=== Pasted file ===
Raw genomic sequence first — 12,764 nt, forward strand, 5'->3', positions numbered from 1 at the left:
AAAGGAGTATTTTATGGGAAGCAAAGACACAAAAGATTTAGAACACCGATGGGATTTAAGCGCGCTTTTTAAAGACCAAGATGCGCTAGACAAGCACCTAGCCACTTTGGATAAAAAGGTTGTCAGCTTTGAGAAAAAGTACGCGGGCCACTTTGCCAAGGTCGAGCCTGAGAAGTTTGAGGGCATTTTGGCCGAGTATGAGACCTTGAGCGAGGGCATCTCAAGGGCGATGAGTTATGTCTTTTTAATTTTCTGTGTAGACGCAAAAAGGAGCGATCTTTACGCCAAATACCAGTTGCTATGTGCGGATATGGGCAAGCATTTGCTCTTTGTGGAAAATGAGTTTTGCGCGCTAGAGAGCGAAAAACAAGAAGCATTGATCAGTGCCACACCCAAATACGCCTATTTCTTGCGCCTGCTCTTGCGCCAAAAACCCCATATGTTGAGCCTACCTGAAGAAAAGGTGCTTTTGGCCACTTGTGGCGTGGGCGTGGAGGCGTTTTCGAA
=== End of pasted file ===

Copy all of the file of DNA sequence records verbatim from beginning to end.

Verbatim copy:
Raw genomic sequence first — 12,764 nt, forward strand, 5'->3', positions numbered from 1 at the left:
AAAGGAGTATTTTATGGGAAGCAAAGACACAAAAGATTTAGAACACCGATGGGATTTAAGCGCGCTTTTTAAAGACCAAGATGCGCTAGACAAGCACCTAGCCACTTTGGATAAAAAGGTTGTCAGCTTTGAGAAAAAGTACGCGGGCCACTTTGCCAAGGTCGAGCCTGAGAAGTTTGAGGGCATTTTGGCCGAGTATGAGACCTTGAGCGAGGGCATCTCAAGGGCGATGAGTTATGTCTTTTTAATTTTCTGTGTAGACGCAAAAAGGAGCGATCTTTACGCCAAATACCAGTTGCTATGTGCGGATATGGGCAAGCATTTGCTCTTTGTGGAAAATGAGTTTTGCGCGCTAGAGAGCGAAAAACAAGAAGCATTGATCAGTGCCACACCCAAATACGCCTATTTCTTGCGCCTGCTCTTGCGCCAAAAACCCCATATGTTGAGCCTACCTGAAGAAAAGGTGCTTTTGGCCACTTGTGGCGTGGGCGTGGAGGCGTTTTCGAA